All I've read suggests if you have more than one unit (or a power point already there) that they are not put opposite sides of a stud due to difficulties in cutting the gib that narrow. What do you typically do in this case? Is it OK to add a bit of timber to the side of the stud to basically make it a 2 stud spacing or alternatively place them horizontally under each other with a good spacing between? What should this spacing be?

Fibre Box
Will have to be moved from where it is so is this typically in the panel too?

Flush Box Choice
I see there are essentially enclosed (metal) boxes with pop-out holes, open backed plastic ones and even just simple plates with nothing behind them at all. Is there any particular (dis)advantage of either? Is there any major issue with thermal-properties and how they affect insulation or future wiring?


Sorry for the long post but I guessed it was better to throw it all in together as opposed to make a bunch of threads.

Many thanks
Aaron

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Uber Geek
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  Reply # 1091194 18-Jul-2014 09:32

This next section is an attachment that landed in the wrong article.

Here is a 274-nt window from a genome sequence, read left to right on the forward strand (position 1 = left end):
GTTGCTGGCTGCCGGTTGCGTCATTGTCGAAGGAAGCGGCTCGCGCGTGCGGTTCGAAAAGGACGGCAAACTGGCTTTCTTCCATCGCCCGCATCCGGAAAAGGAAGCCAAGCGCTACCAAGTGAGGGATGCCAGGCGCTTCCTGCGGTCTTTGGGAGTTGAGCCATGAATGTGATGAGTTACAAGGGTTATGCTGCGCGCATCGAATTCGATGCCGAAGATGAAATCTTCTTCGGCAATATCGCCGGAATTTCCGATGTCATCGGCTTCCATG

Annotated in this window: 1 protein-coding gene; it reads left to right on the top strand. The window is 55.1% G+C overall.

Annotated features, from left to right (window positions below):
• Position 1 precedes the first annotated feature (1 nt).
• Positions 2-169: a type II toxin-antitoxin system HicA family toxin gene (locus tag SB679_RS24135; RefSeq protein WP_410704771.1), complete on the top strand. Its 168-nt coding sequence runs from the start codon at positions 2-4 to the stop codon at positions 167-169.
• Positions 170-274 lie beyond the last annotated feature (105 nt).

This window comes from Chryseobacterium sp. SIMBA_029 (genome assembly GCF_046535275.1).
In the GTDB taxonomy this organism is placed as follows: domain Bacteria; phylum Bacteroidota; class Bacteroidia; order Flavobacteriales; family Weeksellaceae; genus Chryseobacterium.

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PDL do F modules for 600 series at least - they have blank ones and labeled ones. It's just a F-F female on each side.

656 posts

Ultimate Geek
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  Reply # 1091195 18-Jul-2014 09:34
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Have you searched the forums, there is lots of threads on this subject.
You should find all of your answers there



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Master Geek
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  Reply # 1091201 18-Jul-2014 09:48
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RunningMan: PDL do F modules for 600 series at least - they have blank ones and labeled ones. It's just a F-F female on each side.

OK, I'll look again. I was looking at their site and maybe it's just a problem with the image they are providing but they looked like the non-f type.

Thanks.

Brunzy: Have you searched the forums, there is lots of threads on this subject.
You should find all of your answers there


Hi Brunzy. I have, yes, but often I find answers not quite exactly what I'm after in some cases. Will keep searching.


Cheers

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  Reply # 1091212 18-Jul-2014 10:23
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  Reply # 1091223 18-Jul-2014 10:37
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Your panel would be better IN the house. It will house your routers and/or switches which like dry conditions. It's also easier if you decide to repatch something.